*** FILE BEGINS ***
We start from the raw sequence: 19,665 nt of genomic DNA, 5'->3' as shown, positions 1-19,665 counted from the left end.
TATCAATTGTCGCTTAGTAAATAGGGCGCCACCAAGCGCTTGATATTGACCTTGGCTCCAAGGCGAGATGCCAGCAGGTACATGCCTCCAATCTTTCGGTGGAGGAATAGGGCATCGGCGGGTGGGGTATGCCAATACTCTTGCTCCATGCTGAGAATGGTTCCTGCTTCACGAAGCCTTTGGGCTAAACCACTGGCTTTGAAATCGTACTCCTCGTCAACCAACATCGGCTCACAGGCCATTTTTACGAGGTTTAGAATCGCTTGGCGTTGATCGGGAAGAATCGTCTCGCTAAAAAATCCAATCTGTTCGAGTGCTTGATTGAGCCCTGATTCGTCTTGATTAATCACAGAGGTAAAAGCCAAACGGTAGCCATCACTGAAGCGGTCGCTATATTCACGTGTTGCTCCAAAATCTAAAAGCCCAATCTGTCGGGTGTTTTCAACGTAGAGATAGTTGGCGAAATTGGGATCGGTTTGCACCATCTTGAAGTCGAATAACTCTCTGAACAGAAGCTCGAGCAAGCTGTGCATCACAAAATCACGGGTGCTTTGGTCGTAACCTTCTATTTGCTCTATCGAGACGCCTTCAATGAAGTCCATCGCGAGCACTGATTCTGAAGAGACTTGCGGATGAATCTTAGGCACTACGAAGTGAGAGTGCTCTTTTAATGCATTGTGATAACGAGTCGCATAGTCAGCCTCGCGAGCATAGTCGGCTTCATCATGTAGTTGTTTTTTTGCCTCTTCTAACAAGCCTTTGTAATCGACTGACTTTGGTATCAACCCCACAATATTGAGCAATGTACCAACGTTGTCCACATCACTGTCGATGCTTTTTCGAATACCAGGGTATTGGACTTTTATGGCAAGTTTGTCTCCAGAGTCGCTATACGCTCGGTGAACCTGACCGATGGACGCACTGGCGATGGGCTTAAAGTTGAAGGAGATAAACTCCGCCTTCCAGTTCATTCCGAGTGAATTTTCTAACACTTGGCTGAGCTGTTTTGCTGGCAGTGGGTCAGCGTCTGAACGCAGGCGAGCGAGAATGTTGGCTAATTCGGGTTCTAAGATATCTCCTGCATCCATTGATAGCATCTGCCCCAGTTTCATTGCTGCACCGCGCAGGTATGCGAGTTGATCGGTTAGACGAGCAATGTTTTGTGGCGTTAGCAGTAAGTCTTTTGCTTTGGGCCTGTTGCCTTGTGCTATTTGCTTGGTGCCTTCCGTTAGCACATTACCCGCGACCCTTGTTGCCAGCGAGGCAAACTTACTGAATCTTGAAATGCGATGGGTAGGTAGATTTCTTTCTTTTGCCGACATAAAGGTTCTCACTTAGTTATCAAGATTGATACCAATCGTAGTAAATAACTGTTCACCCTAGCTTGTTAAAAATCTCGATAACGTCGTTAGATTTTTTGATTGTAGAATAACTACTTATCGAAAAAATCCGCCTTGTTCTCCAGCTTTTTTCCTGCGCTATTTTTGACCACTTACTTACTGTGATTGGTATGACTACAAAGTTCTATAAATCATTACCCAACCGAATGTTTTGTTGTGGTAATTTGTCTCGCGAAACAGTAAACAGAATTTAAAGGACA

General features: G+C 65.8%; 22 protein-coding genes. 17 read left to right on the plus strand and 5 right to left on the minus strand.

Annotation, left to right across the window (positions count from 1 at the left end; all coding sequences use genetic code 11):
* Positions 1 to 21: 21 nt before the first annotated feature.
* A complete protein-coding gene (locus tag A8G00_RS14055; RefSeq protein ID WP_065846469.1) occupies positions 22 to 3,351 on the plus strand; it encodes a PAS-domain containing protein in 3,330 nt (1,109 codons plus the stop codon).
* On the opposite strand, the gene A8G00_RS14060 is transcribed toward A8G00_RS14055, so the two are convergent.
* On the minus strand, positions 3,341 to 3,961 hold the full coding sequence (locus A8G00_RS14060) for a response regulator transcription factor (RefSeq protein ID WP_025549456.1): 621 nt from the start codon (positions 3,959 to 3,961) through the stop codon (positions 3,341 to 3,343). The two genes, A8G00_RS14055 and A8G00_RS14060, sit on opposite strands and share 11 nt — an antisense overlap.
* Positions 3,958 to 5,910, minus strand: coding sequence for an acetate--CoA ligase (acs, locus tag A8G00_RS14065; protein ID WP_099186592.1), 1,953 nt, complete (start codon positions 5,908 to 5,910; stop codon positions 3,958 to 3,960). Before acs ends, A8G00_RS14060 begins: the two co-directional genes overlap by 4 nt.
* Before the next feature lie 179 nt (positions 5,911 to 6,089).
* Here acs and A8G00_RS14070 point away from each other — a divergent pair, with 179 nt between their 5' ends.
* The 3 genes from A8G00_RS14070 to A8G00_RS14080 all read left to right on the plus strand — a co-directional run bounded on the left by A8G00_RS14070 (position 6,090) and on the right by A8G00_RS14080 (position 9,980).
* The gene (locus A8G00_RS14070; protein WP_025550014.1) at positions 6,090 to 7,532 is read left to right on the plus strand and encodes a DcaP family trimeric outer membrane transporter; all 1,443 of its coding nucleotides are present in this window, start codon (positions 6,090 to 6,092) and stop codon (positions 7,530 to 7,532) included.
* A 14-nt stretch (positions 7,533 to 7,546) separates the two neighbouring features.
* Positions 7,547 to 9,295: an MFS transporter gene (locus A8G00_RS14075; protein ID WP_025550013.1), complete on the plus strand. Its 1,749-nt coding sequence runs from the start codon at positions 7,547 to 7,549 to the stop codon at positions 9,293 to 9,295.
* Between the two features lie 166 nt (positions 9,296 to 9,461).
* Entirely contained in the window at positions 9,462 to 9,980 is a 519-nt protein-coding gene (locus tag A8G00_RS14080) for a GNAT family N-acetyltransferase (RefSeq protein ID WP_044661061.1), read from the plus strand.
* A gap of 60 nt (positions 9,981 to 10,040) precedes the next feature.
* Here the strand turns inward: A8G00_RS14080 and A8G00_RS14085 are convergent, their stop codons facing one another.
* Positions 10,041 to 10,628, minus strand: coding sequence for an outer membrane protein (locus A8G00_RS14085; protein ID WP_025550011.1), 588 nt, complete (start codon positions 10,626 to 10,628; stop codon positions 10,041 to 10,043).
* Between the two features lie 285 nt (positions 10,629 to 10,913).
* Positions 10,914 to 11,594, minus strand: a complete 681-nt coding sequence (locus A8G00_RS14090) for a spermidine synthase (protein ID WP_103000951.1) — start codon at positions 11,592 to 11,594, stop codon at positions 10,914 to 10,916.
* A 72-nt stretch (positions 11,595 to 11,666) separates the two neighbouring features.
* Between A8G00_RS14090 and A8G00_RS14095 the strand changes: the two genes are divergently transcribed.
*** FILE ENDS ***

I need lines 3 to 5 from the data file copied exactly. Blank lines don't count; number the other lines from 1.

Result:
General features: G+C 65.8%; 22 protein-coding genes. 17 read left to right on the plus strand and 5 right to left on the minus strand.

Annotation, left to right across the window (positions count from 1 at the left end; all coding sequences use genetic code 11):
* Positions 1 to 21: 21 nt before the first annotated feature.